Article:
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Cat with Non-regenerative Anemia

by Samantha
(New Hampshire)

Cat with Non-regenerative Anemia

Cat with Non-regenerative Anemia

Our cat, Sookie has always been small. Everyone would always comment on how surprised they were when they found out her age in comparison to her size. She's a peanut, but she's sweet & playful & fast.


She had her annual check up and got the routine vaccinations and a week later I had to bring her to the animal ER because she was having trouble coordinating her back legs. The ER doctor concluded that one of the injection sites from one of her vaccinations was possibly pinching a nerve in her lower spin or waist cause the wobbly walking. She had an unknown fever.

She gave her some fluids because she was dehydrated and a steroid to help with any possible swelling from the vaccination. But the next day, Sookie couldn't move her back legs at all. I quickly brought her to the vets for her to have some tests done. The Dr. called me and was dumb-founded as to why she was in this condition. Sookie's fever went down, but it went down too much & they had to put her under a heating pad to get her body temperature back to normal normal.

She went through a list of questions for possible reasons for her condition. "Does she go outside? - No, she's an indoor cat.",

"Could she have gotten into any medications?" -No, I have small children, so I keep all medicines in a cabinet out of their reach."

"Could she have been exposed to any lead based paint? - No, I don't live in a house old enough to have lead-based paint."

Nothing added up.

All of these questions didn't help her at all. She tested her blood and it showed she was anemic & her bone marrow wasn't producing any more cells. She gave her an extra dose of vitamins & she started improving, but then she got a fever again & stopped eating. She can't even make it to her litter box.

I have a feeling that it's something neurological and genetic(possibly the reason why she is so small) and it can't be cured. I face a huge dilemma of: Do we keep putting her through all the pain of these tests or do I go with my gut feeling that it's all pointless and it won't be fixable.

I love her so much and can't bear to see her as "not herself" and in pain.

Vet Suggestion Regarding Treatment for Cat Anemia

Dear Samantha,

I’m so sorry to hear of your cat’s condition. Her symptoms are quite unusual so I’m afraid I can’t give you a diagnosis based on your description, but I can make some suggestions about possible diagnostic test that wouldn’t be too stressful for her.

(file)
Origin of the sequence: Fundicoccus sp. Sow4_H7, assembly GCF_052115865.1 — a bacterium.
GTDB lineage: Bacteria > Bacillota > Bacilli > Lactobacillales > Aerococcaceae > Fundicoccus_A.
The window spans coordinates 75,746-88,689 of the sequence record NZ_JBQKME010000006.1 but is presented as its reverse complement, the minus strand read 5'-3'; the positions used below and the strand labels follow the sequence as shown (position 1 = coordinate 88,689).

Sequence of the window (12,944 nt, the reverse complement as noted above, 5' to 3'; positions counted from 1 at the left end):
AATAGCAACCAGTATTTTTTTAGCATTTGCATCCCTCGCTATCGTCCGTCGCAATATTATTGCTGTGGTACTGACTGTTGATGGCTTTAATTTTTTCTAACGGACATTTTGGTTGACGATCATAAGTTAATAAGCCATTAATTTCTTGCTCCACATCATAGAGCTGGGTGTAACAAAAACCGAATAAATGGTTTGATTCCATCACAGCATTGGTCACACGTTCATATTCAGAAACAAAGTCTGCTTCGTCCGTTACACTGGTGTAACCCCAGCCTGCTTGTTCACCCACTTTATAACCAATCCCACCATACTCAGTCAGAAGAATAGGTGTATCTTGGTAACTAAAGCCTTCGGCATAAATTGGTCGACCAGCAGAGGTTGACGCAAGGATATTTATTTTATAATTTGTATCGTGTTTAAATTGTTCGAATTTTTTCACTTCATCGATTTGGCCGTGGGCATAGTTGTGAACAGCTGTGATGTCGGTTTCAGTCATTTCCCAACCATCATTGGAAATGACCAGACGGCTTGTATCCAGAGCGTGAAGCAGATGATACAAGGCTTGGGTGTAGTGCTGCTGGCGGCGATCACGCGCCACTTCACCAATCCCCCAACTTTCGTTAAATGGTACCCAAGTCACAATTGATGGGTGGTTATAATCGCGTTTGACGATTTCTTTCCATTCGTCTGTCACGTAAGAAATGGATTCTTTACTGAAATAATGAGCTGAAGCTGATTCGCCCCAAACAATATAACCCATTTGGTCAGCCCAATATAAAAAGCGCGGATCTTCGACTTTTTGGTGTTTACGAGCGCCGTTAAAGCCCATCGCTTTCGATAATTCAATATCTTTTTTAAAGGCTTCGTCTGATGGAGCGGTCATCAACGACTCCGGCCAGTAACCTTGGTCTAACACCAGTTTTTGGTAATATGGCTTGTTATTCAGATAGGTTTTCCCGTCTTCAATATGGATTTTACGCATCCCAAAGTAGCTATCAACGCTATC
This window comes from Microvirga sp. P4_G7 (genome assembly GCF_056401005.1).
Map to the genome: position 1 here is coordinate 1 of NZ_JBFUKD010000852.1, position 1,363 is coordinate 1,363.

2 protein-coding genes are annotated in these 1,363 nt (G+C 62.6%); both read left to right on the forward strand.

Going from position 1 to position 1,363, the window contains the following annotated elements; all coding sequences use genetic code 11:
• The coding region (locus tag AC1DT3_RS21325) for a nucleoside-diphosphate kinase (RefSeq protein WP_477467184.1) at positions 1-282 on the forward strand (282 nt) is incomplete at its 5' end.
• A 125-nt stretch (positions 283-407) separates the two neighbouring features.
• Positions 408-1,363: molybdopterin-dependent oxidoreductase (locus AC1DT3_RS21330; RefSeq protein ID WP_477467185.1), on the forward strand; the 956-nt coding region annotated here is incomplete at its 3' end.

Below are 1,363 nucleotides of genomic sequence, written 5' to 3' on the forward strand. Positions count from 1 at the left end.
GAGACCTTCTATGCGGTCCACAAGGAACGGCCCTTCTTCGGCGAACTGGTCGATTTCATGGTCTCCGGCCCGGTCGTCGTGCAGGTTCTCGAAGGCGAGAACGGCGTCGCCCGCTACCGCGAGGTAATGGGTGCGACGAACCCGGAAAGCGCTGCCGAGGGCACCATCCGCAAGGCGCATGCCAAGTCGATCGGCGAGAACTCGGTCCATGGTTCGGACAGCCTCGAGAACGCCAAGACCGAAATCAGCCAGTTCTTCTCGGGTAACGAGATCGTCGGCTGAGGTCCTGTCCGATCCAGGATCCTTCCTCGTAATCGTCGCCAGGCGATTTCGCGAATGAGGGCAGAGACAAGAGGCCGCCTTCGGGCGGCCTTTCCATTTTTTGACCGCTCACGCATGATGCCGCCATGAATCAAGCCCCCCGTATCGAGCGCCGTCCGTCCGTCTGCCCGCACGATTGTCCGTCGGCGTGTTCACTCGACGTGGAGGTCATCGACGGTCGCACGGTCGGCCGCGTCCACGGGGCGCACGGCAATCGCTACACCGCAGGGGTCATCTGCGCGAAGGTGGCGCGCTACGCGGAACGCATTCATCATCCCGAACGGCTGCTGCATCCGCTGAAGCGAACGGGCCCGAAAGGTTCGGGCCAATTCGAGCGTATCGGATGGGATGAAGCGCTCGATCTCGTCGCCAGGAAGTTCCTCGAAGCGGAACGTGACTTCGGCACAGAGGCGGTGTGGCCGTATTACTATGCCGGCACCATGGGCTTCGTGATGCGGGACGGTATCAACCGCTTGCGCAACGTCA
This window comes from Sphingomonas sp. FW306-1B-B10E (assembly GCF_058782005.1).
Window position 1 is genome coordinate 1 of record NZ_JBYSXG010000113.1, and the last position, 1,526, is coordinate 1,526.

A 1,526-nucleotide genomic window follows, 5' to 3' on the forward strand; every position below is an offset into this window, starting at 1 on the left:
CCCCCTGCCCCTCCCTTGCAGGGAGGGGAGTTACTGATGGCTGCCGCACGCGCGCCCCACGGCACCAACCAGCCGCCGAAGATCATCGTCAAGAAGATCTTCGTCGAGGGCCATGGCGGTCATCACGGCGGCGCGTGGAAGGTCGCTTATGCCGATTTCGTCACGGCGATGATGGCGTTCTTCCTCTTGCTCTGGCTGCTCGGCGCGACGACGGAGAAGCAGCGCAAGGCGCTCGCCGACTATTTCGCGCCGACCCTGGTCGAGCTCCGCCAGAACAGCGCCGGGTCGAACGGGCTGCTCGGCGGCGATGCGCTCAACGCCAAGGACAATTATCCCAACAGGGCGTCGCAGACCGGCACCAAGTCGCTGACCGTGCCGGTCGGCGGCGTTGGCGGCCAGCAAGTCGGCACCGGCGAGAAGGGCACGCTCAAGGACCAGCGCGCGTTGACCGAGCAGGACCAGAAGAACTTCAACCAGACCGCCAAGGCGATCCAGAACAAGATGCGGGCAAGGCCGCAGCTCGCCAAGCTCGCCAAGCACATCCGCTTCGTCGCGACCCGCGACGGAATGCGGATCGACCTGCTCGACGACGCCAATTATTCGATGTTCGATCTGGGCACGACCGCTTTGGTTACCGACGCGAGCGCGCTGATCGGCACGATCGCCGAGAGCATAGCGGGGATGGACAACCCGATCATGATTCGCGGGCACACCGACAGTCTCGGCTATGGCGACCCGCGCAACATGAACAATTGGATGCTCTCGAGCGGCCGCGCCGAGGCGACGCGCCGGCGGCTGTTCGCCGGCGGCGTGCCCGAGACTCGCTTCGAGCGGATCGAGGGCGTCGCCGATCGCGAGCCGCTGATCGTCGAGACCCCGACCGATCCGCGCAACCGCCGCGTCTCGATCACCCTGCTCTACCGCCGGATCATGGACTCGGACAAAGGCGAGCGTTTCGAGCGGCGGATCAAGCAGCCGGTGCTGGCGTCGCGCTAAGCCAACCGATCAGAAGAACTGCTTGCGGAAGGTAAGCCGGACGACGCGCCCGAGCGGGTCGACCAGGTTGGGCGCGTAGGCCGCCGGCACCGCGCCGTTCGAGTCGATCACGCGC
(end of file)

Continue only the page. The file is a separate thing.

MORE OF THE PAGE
Check your cat’s records. Testing her for feline leukemia virus (Felv), feline immunodeficiency virus (FIV), toxoplasmosis, and feline infectious peritonitis (FIP) would certainly be a good idea if it hasn’t been done already (these are just blood tests and could all be run on a single sample). I’ll warn you that evaluating the results of FIP tests can be difficult, but if her titers came back extremely high, I’d put this disease towards the top of my differential diagnosis list.

I assume she has had a general blood chemistry test, complete blood cell count, a urinalysis, a fecal exam, and spinal x-rays as this would be part of a work up for any cat with her symptoms. Collecting a sample of cerebrospinal fluid (e.g., a spinal tap) might give you some good information too, and it wouldn’t be to stressful for her since she would be thoroughly sedated for the procedure.

I wish you luck,

Jennifer Coates, DVM

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Feb 26, 2012
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Our beloved boy cat had Aplastic Anemia
by: pickles

Our little cat had these same symptoms. He was diagnosed with aplastic anemia. Our veterinarian said it was rare in cats. He was treated with transfusions and then he had to use oxyglobin because there was no match for his blood after 2 transfusions. He got steroids because our vet thought it was an autoimmune reaction. They also prescribed Epogen to try to treat the anemia. He loved his life and fought this disease for 2 months. This was 7 years ago, your vet might know of some newer possible medicines. We hope that there are some treatments that will help your cat. We wish the best for you and your cat.

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